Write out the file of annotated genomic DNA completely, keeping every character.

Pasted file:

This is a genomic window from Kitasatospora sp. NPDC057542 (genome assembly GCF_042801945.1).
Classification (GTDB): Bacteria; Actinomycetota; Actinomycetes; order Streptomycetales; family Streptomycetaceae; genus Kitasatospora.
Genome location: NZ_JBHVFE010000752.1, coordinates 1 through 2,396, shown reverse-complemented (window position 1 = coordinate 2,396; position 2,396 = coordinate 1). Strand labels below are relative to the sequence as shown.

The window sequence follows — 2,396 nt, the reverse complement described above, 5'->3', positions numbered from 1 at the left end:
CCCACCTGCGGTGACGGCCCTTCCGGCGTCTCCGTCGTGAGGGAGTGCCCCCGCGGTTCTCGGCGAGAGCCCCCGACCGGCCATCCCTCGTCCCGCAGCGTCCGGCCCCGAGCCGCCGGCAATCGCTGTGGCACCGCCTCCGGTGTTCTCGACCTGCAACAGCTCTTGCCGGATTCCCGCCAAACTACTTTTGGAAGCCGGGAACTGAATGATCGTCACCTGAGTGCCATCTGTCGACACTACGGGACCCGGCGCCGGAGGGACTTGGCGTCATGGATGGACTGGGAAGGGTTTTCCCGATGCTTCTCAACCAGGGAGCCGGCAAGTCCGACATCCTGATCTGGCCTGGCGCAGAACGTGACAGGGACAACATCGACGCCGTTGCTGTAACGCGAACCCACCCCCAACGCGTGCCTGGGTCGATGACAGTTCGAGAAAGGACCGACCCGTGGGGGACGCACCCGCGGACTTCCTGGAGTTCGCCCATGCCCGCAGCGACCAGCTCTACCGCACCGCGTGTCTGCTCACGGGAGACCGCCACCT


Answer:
This is a genomic window from Kitasatospora sp. NPDC057542 (genome assembly GCF_042801945.1).
Classification (GTDB): Bacteria; Actinomycetota; Actinomycetes; order Streptomycetales; family Streptomycetaceae; genus Kitasatospora.
Genome location: NZ_JBHVFE010000752.1, coordinates 1 through 2,396, shown reverse-complemented (window position 1 = coordinate 2,396; position 2,396 = coordinate 1). Strand labels below are relative to the sequence as shown.

The window sequence follows — 2,396 nt, the reverse complement described above, 5'->3', positions numbered from 1 at the left end:
CCCACCTGCGGTGACGGCCCTTCCGGCGTCTCCGTCGTGAGGGAGTGCCCCCGCGGTTCTCGGCGAGAGCCCCCGACCGGCCATCCCTCGTCCCGCAGCGTCCGGCCCCGAGCCGCCGGCAATCGCTGTGGCACCGCCTCCGGTGTTCTCGACCTGCAACAGCTCTTGCCGGATTCCCGCCAAACTACTTTTGGAAGCCGGGAACTGAATGATCGTCACCTGAGTGCCATCTGTCGACACTACGGGACCCGGCGCCGGAGGGACTTGGCGTCATGGATGGACTGGGAAGGGTTTTCCCGATGCTTCTCAACCAGGGAGCCGGCAAGTCCGACATCCTGATCTGGCCTGGCGCAGAACGTGACAGGGACAACATCGACGCCGTTGCTGTAACGCGAACCCACCCCCAACGCGTGCCTGGGTCGATGACAGTTCGAGAAAGGACCGACCCGTGGGGGACGCACCCGCGGACTTCCTGGAGTTCGCCCATGCCCGCAGCGACCAGCTCTACCGCACCGCGTGTCTGCTCACGGGAGACCGCCACCT